Historically, people in the United States have been reluctant to talk about mental healthcare issues or therapy in general. But over the past year or so, that has changed. For example, public figures such as Olympic gymnast Simone Biles and professional tennis player Naomi Osaka have shone the spotlight on mental health issues facing young people.
That’s a positive development—and certainly needed during these times. The Covid-19 pandemic has created a stressful environment for many, including young people.
Beginning in April 2020, the proportion of children’s mental health–related emergency department visits among all pediatric emergency department visits increased and remained elevated through October 2020, according to a report from the U.S. Center for Disease Control and Prevention (CDC).
Compared with 2019, the proportion of mental health–related visits for children aged 5 to 11 increased about 25 percent, the CDC said. For those aged 12 to 17, the increase was about 31 percent.
“Monitoring indicators of children’s mental health, promoting coping and resilience, and expanding access to services to support children’s mental health are critical during the COVID-19 pandemic,” the CDC notes.
Many Americans have sought mental health services for themselves or for a loved one. But research shows that a majority do not think mental health services are extremely accessible.
This is particularly true in rural and remote areas of the country. While every student should have access to pediatric mental health services, those services need to be delivered in a way that the therapists are aware of the students’ cultural settings.
According to the CDC, one in six children have a developmental disability, and this number increases to one in five children in rural communities. Unfortunately, resources are not distributed equally, and often do not reach the places most in need of services.
Teletherapy provides a potential solution for reaching individuals in remote locations who need care. Research suggests that teletherapy is just as effective as in-person care, and it provides a way for students to quickly get access to the services and help they need.
In many clinical settings, it can take up to 24 months for a child to see a pediatric therapist. That’s not an acceptable wait time under any circumstances, but especially if the need is urgent.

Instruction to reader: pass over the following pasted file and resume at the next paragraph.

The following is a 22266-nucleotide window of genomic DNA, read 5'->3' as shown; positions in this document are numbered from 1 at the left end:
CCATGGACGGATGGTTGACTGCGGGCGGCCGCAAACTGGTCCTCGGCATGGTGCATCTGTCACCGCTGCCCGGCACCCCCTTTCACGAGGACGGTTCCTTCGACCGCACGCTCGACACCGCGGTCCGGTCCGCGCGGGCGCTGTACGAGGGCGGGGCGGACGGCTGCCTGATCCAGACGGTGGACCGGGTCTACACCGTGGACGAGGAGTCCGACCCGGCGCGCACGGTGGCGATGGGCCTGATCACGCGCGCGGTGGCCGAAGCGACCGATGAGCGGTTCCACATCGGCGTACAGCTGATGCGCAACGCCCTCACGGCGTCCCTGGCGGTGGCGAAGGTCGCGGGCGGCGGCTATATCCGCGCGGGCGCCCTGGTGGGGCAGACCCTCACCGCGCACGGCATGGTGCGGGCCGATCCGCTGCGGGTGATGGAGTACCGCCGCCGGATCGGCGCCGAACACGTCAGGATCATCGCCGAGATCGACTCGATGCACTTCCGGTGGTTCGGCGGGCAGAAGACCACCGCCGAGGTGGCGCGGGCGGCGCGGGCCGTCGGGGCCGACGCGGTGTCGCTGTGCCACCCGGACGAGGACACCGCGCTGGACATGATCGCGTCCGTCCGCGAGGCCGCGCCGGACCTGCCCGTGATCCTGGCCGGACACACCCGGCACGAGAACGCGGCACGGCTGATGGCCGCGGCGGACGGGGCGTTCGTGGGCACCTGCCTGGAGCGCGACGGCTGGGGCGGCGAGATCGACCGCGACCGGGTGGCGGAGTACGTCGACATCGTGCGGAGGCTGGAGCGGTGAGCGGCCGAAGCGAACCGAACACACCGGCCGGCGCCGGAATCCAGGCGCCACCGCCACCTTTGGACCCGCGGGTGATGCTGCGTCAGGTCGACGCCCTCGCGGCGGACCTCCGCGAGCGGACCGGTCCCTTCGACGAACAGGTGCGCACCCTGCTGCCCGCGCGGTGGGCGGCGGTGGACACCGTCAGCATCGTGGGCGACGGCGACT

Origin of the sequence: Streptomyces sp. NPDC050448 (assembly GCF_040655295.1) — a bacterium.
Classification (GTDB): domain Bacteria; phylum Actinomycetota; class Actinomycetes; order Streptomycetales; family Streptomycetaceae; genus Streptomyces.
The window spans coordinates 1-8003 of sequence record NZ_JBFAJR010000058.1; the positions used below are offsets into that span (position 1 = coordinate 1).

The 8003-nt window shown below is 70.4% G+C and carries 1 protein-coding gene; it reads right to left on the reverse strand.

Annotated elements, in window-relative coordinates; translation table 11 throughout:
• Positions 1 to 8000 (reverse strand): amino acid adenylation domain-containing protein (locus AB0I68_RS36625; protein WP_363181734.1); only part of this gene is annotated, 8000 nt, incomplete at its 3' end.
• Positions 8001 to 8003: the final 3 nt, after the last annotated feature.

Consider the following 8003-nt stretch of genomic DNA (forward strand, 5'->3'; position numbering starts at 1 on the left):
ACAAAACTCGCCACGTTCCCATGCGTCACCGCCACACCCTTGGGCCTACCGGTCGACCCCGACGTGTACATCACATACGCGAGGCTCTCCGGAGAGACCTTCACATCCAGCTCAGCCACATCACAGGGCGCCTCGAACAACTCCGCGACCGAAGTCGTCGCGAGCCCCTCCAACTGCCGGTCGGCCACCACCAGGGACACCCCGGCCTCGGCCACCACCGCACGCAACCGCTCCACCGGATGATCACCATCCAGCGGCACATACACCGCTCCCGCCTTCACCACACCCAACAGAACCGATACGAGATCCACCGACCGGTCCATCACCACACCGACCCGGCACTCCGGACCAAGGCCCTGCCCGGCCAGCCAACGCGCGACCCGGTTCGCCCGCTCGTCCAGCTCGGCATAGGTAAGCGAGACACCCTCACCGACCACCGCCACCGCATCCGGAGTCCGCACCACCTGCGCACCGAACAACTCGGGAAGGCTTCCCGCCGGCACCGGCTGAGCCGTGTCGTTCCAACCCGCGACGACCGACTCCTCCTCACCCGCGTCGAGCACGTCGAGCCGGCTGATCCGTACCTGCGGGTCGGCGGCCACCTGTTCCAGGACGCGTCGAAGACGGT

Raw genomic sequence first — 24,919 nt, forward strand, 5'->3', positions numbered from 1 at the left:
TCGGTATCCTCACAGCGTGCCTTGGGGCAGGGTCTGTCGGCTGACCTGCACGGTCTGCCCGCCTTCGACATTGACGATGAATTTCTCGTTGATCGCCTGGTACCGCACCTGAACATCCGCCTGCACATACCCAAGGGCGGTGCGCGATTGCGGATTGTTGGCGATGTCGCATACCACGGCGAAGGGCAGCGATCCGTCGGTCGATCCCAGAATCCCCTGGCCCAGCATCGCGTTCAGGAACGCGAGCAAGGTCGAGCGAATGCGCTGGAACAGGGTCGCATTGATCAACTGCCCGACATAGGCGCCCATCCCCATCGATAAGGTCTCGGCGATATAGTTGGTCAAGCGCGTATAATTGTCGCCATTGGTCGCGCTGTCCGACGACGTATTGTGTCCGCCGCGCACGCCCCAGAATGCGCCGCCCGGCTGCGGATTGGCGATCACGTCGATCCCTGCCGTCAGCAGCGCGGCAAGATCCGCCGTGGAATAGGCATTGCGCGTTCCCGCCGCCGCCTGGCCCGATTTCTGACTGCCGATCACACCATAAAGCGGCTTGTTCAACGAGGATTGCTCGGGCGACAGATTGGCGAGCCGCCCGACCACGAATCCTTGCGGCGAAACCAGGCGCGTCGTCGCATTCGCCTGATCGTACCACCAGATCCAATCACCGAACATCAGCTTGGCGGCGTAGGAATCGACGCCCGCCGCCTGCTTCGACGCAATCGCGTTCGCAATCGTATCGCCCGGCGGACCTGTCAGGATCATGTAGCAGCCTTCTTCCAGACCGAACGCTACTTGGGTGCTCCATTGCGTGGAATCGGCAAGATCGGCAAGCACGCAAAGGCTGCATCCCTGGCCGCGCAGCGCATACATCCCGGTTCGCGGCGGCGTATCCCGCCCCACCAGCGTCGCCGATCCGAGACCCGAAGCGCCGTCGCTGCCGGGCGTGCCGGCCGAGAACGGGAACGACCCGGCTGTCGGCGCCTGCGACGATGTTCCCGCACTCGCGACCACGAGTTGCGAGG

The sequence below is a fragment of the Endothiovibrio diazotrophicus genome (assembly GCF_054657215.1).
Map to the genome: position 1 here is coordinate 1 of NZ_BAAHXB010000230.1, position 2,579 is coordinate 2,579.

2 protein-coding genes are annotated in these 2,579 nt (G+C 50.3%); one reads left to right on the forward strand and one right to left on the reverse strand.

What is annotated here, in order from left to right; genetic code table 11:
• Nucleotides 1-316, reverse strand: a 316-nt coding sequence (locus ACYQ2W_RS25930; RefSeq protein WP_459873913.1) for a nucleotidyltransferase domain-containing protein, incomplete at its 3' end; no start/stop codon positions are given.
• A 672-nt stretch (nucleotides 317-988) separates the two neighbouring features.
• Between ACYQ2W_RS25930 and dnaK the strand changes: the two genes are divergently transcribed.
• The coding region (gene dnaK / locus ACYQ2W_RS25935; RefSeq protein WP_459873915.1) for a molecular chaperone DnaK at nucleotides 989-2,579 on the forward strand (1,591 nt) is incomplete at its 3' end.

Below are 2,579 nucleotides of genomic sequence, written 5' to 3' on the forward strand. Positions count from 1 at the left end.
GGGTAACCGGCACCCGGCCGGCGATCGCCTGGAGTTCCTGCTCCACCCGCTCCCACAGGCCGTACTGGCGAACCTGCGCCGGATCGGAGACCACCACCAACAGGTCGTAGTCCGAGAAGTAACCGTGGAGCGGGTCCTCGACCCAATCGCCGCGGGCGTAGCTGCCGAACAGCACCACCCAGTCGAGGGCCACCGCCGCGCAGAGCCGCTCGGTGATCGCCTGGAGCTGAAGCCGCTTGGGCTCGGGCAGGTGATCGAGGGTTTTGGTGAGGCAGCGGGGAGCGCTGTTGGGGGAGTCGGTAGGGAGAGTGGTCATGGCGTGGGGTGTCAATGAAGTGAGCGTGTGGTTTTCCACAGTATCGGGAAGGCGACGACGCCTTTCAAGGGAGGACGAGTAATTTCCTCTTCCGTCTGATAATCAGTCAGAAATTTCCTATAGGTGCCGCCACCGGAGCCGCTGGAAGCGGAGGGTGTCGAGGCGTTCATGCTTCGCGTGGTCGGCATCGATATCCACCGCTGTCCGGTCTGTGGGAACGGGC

One of the biggest benefits of teletherapy is that it allows for therapists to be situated anywhere in the country, which increases the availability of services. When teletherapy is available in remote areas, children can talk to someone who might not be part of their community but who can help them understand that other children face the same challenges they are facing.
As with all telehealth services, teletherapy is critical because where a child lives does not matter as much as what services the child needs. Because location is no longer a barrier, every child has a better chance of being matched with the therapist who can address that child’s individual needs.
Teletherapy also makes it easier for children to find someone who looks like them or speaks like them. Teletherapists can also provide support for people who are struggling with LGBTQ issues and might not have local access to the appropriate resources or community that understands the unique challenges they face.
In addition, because the person the child works with is remote, it removes some of the fear and stigma of reaching out to a therapist who the child might bump into in the community.
A multi-layered approach
When leveraging teletherapy in a school setting, taking a multi-layered approach is important. For example, a teacher or more than one teacher at the school are armed with resources to identify which students need help. In-school nurses are also given helpful resources.
The school works with the parents of a child in need of care, as well as with the teletherapy providers, for in-home care. School districts can also work with teletherapy providers to offer the services in a school setting. Teletherapy offers specialized services that school districts might not be able to find elsewhere.
The International Board of Credentialing and Continuing Education Standards (IBCCES) has developed a certification program to standardize pediatric teletherapy across the country. The program was established to ensure that telepractice is easy to implement, meets requirements, and is administered professionally, ethically, and effectively.
IBCCES offers several certification programs that give telepractitioners the tools they need to be highly successful when delivering virtual services. The credential courses are open to all and are designed to help address the shortage of practitioners who provide teletherapy services by setting a standard of care.
Therapists who enroll in the certificate program receive the training and resources required to meet the needs of the children they serve.
Supporting parents in their homes
Therapy in the home can be the ultimate convenience for students and their families, especially if they live far from where a therapist is based or have difficulty having sessions at school.
With this approach, an online therapist takes a virtual tour of the parents’ home, identifying objects and routines that could help the parents deliver therapeutic supports in the home.
For example, one therapist worked with a set of parents to show how they could use cooking together to work on increasing language skills, and how they could use common items such as toys or pillows during play to elicit specific speech skills.
These are challenging times for everyone, including young people who are struggling with various disabilities. For those in remote locations, getting help can be difficult. Teletherapy, in combination with support from family, school, and the community at large, provides a possible solution.
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